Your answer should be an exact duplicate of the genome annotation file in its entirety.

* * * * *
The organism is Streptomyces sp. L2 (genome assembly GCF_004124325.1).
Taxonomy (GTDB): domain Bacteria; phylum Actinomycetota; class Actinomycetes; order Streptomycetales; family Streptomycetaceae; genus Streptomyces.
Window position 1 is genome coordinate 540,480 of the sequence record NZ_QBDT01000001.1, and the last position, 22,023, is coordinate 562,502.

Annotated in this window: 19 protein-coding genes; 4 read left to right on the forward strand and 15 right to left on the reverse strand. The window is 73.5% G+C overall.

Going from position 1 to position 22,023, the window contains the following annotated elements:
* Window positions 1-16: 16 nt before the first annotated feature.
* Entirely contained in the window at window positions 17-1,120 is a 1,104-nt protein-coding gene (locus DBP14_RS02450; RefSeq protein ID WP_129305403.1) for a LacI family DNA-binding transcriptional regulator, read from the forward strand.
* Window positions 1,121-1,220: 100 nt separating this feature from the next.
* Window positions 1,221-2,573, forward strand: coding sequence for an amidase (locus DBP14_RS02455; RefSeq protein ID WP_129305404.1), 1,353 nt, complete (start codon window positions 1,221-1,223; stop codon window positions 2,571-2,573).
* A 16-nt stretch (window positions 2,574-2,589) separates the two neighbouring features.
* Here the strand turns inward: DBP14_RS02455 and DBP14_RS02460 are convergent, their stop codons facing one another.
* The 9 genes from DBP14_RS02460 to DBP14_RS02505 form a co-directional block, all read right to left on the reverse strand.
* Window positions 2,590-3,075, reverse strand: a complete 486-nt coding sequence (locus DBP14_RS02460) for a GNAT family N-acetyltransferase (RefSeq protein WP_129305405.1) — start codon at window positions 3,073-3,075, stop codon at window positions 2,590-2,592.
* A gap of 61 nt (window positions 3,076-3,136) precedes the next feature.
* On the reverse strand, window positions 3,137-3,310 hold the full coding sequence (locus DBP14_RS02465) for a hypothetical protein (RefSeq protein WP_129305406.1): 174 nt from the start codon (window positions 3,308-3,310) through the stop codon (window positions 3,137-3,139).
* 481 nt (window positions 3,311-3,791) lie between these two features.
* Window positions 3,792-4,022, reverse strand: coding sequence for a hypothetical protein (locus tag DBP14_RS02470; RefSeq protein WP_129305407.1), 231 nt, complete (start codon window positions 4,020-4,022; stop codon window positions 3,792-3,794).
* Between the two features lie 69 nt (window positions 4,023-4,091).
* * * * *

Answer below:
The organism is Streptomyces sp. L2 (genome assembly GCF_004124325.1).
Taxonomy (GTDB): domain Bacteria; phylum Actinomycetota; class Actinomycetes; order Streptomycetales; family Streptomycetaceae; genus Streptomyces.
Window position 1 is genome coordinate 540,480 of the sequence record NZ_QBDT01000001.1, and the last position, 22,023, is coordinate 562,502.

Annotated in this window: 19 protein-coding genes; 4 read left to right on the forward strand and 15 right to left on the reverse strand. The window is 73.5% G+C overall.

Going from position 1 to position 22,023, the window contains the following annotated elements:
* Window positions 1-16: 16 nt before the first annotated feature.
* Entirely contained in the window at window positions 17-1,120 is a 1,104-nt protein-coding gene (locus DBP14_RS02450; RefSeq protein ID WP_129305403.1) for a LacI family DNA-binding transcriptional regulator, read from the forward strand.
* Window positions 1,121-1,220: 100 nt separating this feature from the next.
* Window positions 1,221-2,573, forward strand: coding sequence for an amidase (locus DBP14_RS02455; RefSeq protein ID WP_129305404.1), 1,353 nt, complete (start codon window positions 1,221-1,223; stop codon window positions 2,571-2,573).
* A 16-nt stretch (window positions 2,574-2,589) separates the two neighbouring features.
* Here the strand turns inward: DBP14_RS02455 and DBP14_RS02460 are convergent, their stop codons facing one another.
* The 9 genes from DBP14_RS02460 to DBP14_RS02505 form a co-directional block, all read right to left on the reverse strand.
* Window positions 2,590-3,075, reverse strand: a complete 486-nt coding sequence (locus DBP14_RS02460) for a GNAT family N-acetyltransferase (RefSeq protein WP_129305405.1) — start codon at window positions 3,073-3,075, stop codon at window positions 2,590-2,592.
* A gap of 61 nt (window positions 3,076-3,136) precedes the next feature.
* On the reverse strand, window positions 3,137-3,310 hold the full coding sequence (locus DBP14_RS02465) for a hypothetical protein (RefSeq protein WP_129305406.1): 174 nt from the start codon (window positions 3,308-3,310) through the stop codon (window positions 3,137-3,139).
* 481 nt (window positions 3,311-3,791) lie between these two features.
* Window positions 3,792-4,022, reverse strand: coding sequence for a hypothetical protein (locus tag DBP14_RS02470; RefSeq protein WP_129305407.1), 231 nt, complete (start codon window positions 4,020-4,022; stop codon window positions 3,792-3,794).
* Between the two features lie 69 nt (window positions 4,023-4,091).